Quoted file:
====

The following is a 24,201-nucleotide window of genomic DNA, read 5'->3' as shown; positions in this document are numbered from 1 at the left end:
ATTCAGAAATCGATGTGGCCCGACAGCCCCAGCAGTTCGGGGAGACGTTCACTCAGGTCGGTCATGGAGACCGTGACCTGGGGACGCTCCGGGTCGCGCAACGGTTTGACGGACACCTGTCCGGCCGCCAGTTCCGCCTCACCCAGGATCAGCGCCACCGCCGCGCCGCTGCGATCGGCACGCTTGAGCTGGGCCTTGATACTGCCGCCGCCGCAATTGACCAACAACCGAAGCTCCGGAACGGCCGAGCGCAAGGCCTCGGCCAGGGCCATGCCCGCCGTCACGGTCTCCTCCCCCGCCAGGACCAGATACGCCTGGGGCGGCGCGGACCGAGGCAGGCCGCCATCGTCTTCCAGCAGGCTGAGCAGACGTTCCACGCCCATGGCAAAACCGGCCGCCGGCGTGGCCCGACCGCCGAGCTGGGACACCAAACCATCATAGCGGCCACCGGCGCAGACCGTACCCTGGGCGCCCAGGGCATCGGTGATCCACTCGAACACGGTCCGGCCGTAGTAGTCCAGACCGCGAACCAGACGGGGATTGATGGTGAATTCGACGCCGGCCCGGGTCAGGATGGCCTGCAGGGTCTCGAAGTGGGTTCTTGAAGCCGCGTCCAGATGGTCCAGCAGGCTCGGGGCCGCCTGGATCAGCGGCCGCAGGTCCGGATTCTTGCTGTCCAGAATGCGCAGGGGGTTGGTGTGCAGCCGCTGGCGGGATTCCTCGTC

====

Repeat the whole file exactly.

The following is a 24,201-nucleotide window of genomic DNA, read 5'->3' as shown; positions in this document are numbered from 1 at the left end:
ATTCAGAAATCGATGTGGCCCGACAGCCCCAGCAGTTCGGGGAGACGTTCACTCAGGTCGGTCATGGAGACCGTGACCTGGGGACGCTCCGGGTCGCGCAACGGTTTGACGGACACCTGTCCGGCCGCCAGTTCCGCCTCACCCAGGATCAGCGCCACCGCCGCGCCGCTGCGATCGGCACGCTTGAGCTGGGCCTTGATACTGCCGCCGCCGCAATTGACCAACAACCGAAGCTCCGGAACGGCCGAGCGCAAGGCCTCGGCCAGGGCCATGCCCGCCGTCACGGTCTCCTCCCCCGCCAGGACCAGATACGCCTGGGGCGGCGCGGACCGAGGCAGGCCGCCATCGTCTTCCAGCAGGCTGAGCAGACGTTCCACGCCCATGGCAAAACCGGCCGCCGGCGTGGCCCGACCGCCGAGCTGGGACACCAAACCATCATAGCGGCCACCGGCGCAGACCGTACCCTGGGCGCCCAGGGCATCGGTGATCCACTCGAACACGGTCCGGCCGTAGTAGTCCAGACCGCGAACCAGACGGGGATTGATGGTGAATTCGACGCCGGCCCGGGTCAGGATGGCCTGCAGGGTCTCGAAGTGGGTTCTTGAAGCCGCGTCCAGATGGTCCAGCAGGCTCGGGGCCGCCTGGATCAGCGGCCGCAGGTCCGGATTCTTGCTGTCCAGAATGCGCAGGGGGTTGGTGTGCAGCCGCTGGCGGGATTCCTCGTC